Re: African Elephant

Fri Nov 13, 2015 9:54 pm

Here is my story on How to make elephant dung paper. and a plaster paris track for anyone who wants to know.

First you need a bucket elephant dung water paper and coloured cardboard then you have to tear the paper into little pieces then put them in the bucket then

Do the same thing with the cardboard then break the elephant dung and put it in then put sum water in not to much mush it up then let it dry for 2 days.

To make a track you need plaster water and a bucket and you need to find a track that is a little bit wet draw a circle around it put the plaster in the bucket

Put sum water in the bucket to and again not to much

Then get a stick and mix put it on the track wait for the plaster paris to dry for 20.

And that’s how you make elephant dung paper and a track.


http://www.londolozi.com/cubsden/how-to ... ung-paper/

Re: African Elephant

Tue Dec 01, 2015 9:32 am

An albino elephant on Kapama Game Reserve

By Adine Roode
23 November 2015

Image

The albino elephant, also known as the white elephant, is a very rare type of elephant indeed. Often depicted as ‘white’, the albino elephant’s skin is soft and reddish-brown in colour, which turns to light pink when wet. This kind of elephant also has fair toenails and eyelashes.

While albinism is thought to be fairly common in Asian elephants, it is much less common in the larger African species. Experts are unsure of long-term survival rates for this kind of elephant. The blazing African sunlight could well cause blindness and skin problems for the calf. We noticed when the young calf was a few months old that he would normally stand in his mother’s shade.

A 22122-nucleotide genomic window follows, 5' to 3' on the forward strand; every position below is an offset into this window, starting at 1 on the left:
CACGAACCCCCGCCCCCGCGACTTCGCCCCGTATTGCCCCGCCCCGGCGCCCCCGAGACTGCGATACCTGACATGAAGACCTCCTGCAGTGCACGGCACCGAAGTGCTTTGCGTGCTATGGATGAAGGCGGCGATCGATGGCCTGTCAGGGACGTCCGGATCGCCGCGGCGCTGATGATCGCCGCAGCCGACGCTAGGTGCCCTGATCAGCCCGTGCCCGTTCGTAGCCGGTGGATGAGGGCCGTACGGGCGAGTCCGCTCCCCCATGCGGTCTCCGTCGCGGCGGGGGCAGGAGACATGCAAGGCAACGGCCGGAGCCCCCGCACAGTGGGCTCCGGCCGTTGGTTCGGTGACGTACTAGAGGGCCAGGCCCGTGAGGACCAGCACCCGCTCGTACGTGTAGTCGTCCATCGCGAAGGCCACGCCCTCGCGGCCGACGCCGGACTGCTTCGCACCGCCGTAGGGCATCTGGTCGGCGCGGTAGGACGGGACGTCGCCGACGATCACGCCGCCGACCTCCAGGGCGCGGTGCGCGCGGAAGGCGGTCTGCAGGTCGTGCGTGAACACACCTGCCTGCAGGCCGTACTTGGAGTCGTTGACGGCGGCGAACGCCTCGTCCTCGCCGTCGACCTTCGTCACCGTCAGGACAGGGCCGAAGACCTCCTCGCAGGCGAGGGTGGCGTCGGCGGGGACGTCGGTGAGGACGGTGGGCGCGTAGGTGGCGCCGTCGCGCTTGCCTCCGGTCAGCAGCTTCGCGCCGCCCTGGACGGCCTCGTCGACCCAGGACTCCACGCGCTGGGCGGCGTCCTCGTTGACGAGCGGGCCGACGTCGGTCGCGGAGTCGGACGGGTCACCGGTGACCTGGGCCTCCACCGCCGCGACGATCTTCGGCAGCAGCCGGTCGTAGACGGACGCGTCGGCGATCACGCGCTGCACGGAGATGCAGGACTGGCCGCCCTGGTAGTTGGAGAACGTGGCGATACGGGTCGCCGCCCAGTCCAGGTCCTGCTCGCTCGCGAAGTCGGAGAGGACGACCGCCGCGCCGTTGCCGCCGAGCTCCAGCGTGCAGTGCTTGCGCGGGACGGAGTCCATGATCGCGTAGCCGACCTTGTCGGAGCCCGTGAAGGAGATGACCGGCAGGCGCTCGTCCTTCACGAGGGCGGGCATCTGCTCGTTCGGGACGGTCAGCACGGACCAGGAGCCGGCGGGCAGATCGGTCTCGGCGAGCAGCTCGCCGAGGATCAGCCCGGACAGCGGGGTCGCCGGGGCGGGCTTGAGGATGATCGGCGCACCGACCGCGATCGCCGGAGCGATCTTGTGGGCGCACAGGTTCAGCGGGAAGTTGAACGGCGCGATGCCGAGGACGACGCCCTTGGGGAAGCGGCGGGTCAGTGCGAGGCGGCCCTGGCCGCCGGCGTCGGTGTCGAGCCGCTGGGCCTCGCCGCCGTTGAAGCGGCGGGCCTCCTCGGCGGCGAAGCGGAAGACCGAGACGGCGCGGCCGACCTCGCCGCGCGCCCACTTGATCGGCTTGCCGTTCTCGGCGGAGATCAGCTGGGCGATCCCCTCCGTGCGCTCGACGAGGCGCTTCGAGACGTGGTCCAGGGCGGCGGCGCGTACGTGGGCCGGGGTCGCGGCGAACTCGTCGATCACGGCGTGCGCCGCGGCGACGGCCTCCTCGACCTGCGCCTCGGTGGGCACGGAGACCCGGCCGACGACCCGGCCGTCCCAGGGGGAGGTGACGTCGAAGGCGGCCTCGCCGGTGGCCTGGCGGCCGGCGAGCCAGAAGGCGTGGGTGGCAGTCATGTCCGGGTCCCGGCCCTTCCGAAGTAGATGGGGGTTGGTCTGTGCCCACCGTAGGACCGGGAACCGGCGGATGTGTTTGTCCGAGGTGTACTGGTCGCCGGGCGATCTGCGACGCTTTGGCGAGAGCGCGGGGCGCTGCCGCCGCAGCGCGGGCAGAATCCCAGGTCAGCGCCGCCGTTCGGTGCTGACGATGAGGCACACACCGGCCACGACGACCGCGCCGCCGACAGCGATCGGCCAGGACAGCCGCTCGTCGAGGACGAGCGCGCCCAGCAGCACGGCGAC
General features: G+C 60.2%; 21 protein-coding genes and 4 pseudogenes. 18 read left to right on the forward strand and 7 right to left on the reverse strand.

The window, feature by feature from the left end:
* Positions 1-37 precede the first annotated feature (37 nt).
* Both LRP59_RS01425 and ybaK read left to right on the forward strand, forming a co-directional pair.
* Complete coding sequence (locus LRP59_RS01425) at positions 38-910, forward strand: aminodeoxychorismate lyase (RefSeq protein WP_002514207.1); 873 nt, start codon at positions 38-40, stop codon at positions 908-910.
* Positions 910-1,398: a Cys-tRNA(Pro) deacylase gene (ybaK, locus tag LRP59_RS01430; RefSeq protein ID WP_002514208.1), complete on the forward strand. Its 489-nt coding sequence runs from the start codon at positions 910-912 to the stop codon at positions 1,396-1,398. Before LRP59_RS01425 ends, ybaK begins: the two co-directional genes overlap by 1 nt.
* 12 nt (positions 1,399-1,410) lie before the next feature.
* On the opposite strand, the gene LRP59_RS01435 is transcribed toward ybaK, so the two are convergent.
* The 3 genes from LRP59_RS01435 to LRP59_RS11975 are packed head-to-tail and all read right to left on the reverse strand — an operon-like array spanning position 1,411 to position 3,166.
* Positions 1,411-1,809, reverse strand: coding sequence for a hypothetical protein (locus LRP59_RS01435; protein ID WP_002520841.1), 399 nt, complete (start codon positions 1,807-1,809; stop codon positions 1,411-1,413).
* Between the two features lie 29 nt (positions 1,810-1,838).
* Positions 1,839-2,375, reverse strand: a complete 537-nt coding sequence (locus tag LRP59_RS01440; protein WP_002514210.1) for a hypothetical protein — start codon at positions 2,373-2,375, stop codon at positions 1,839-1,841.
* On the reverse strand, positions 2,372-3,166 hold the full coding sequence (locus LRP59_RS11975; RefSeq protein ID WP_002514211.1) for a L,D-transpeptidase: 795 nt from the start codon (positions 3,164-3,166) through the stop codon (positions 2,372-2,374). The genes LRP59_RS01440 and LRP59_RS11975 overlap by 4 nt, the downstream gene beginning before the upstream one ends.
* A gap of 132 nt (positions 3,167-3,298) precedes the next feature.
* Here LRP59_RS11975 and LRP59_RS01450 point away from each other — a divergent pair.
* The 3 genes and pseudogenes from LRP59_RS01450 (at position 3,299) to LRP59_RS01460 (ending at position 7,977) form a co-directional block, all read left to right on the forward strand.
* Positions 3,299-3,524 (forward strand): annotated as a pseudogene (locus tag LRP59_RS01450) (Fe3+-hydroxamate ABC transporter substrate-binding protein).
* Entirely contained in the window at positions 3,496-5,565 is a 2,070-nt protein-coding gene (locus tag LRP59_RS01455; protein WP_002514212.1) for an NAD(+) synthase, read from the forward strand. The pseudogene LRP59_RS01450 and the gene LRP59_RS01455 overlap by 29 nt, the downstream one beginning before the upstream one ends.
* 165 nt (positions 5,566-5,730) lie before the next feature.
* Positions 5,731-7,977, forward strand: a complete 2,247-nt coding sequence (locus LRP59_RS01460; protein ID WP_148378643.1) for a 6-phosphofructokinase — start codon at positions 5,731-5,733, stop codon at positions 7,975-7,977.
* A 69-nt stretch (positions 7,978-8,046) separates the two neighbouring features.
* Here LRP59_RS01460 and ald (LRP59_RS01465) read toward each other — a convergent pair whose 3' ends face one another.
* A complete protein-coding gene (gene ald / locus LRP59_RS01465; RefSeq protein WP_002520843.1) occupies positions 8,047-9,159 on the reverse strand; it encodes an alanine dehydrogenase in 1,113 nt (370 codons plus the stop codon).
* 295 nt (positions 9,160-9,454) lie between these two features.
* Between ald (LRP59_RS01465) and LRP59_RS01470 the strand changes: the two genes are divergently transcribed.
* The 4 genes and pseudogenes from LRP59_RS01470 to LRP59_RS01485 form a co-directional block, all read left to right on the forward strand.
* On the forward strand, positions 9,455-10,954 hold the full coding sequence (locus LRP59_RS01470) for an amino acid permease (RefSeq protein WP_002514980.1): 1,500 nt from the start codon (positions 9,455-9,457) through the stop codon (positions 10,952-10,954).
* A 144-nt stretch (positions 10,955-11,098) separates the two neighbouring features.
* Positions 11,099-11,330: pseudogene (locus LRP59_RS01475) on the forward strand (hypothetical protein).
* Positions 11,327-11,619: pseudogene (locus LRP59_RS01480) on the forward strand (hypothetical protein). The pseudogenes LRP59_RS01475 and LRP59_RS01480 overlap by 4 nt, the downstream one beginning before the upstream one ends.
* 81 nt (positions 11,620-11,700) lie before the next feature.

In a 2009 BBC News article, Rebecca Morelle (a science reporter for BBC News) captured a pink elephant and quoted ecologist, Dr Mike Chase, who runs conservation charity Elephants Without Borders, “I have only come across three references to albino calves, which have occurred in Kruger National Park in South Africa.”

Our wild herd on Kapama originated from the Kruger National Park and found their new home on the Kapama Game Reserve between 1992 and 1997. This calf is now about 5 years of age, and as you can see on the picture he still has the pink eyes and lashes.

Image

Rebecca Morelle further quoted Mike Chase; “Already the two-to-three-month-old calf seems to be walking in the shade of its mother. This behaviour suggests it is aware of its susceptibility to the harsh African sun, and adapted a unique behaviour to improve its chances of survival”. He added, “I have learned that elephants are highly adaptable, intelligent and masters of survival.” I fully agree with this!

Adine Roode

MD, Camp Jabulani

Re: African Elephant

Tue Dec 01, 2015 10:17 am

It gets much darker with age, though \O

Re: African Elephant

Tue Dec 01, 2015 3:54 pm

Very unique indeed, even if not necessarily pretty. --00--

Rebecca Morelle further quoted Mike Chase; “Already the two-to-three-month-old calf seems to be walking in the shade of its mother. This behaviour suggests it is aware of its susceptibility to the harsh African sun, and adapted a unique behaviour to improve its chances of survival”. He added, “I have learned that elephants are highly adaptable, intelligent and masters of survival.” I fully agree with this!